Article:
How Digital Transformation is Transforming IT and Business Roles
Simon Ratcliffe Principal Consultant, Advisory
In my previous blog post, I introduced the recent research undertaken by Ensono in conjunction with the Cloud Industry Forum that provides insights on drivers of digital transformation drivers and KPIs don’t stack up on those drivers.
For this blog, it’s important to provide insight on the findings that both IT and business decision makers (BDMs) from across a wide range of enterprise organisations indicated that one of the most significant impacts of their digital transformation initiatives was on their own roles. The research highlights an interesting divergence between IT and business in the effect of these changes. Whilst IT reported increased pressure to perform at a faster pace across more workloads, the business reported a greater freedom to innovate within their role.
On the face of it, this indicates that the business is becoming increasingly demanding of IT and perhaps abdicating the responsibility for delivery, but looking deeper into the results, suggesting that it is not that simple. Over half of BDMs believe they need greater technical skills to properly leverage the opportunity presented by digital transformation, whereas only a third of IT decision makers believe they require greater technical knowledge.
Three quarters of respondents across both groups cited the need for better communication skills and two thirds identified better team working (within and across teams) as the key skills required for transformational success. Whilst these were consistent messages across the whole group, only half of the IT decision makers saw leadership and cross-functional co-ordination as important.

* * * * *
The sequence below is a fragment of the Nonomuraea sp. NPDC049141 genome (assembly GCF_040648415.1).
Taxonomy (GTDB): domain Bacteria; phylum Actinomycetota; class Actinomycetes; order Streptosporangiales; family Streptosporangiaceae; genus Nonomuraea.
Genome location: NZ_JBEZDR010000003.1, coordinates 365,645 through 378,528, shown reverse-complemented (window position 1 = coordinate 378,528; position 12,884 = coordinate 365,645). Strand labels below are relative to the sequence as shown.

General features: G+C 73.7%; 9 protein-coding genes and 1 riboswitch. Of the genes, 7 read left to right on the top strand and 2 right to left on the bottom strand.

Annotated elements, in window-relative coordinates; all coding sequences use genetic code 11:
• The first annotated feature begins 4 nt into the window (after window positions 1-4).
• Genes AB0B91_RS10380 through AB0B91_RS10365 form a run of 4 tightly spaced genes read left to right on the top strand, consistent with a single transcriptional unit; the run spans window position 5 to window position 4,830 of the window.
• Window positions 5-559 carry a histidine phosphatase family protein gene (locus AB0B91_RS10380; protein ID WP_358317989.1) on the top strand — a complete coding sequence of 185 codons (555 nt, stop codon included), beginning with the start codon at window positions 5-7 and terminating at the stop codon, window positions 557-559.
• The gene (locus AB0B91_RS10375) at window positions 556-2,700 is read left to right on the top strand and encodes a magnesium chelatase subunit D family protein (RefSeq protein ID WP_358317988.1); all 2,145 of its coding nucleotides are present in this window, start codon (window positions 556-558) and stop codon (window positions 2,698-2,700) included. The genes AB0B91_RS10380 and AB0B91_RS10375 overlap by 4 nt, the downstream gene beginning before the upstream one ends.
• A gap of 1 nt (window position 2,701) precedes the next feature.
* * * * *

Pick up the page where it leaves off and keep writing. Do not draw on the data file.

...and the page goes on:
It seems clear that digital transformation initiatives are driving a change in organisational behaviour in many organisations. The traditional IT function is no longer seeking to control all things technological and is morphing into a function that enables solutions that meet the needs of other elements of the business. The IT decision makers clearly see this new approach as far more effective although less than half of the BDMs see leadership, communication and effective management as important within the IT function.
Is the freedom felt by the BDMs to innovate simply a reflection that they feel they can throw off the shackles of IT governance? Less than a third of BDMs see negotiation skills to allow all affected parties to reach accord as a significant factor in transformational activity, and fewer still see cross functional resource management as significant. In comparison, nearly half of the BDMs see the need for them to have enhanced technical skills to enable their decision-making processes which suggests that many BDMs are seeing the IT department as less relevant in their strategic planning.
If BDMs are feeling more empowered and more able to identify and set key strategic initiatives, are we approaching the end of the traditional IT function? In some senses, yes, but rather than being the death knell for IT this is truly an opportunity for IT to transform into a new, strategic function with true representation at the boardroom table. However, the successful CIO, the one who wants to avoid becoming obsolete, must actively drive this transformation and engage strongly and effectively with the business and weave together the sometimes-disparate strands of business strategy and IT governance.
The current message is clear: businesses know they must transform to grow or, at the base level, to survive. The transformation, although business-centric, is likely driven through technology adoption and for this to truly succeed, the IT function itself must transform just as the business already is.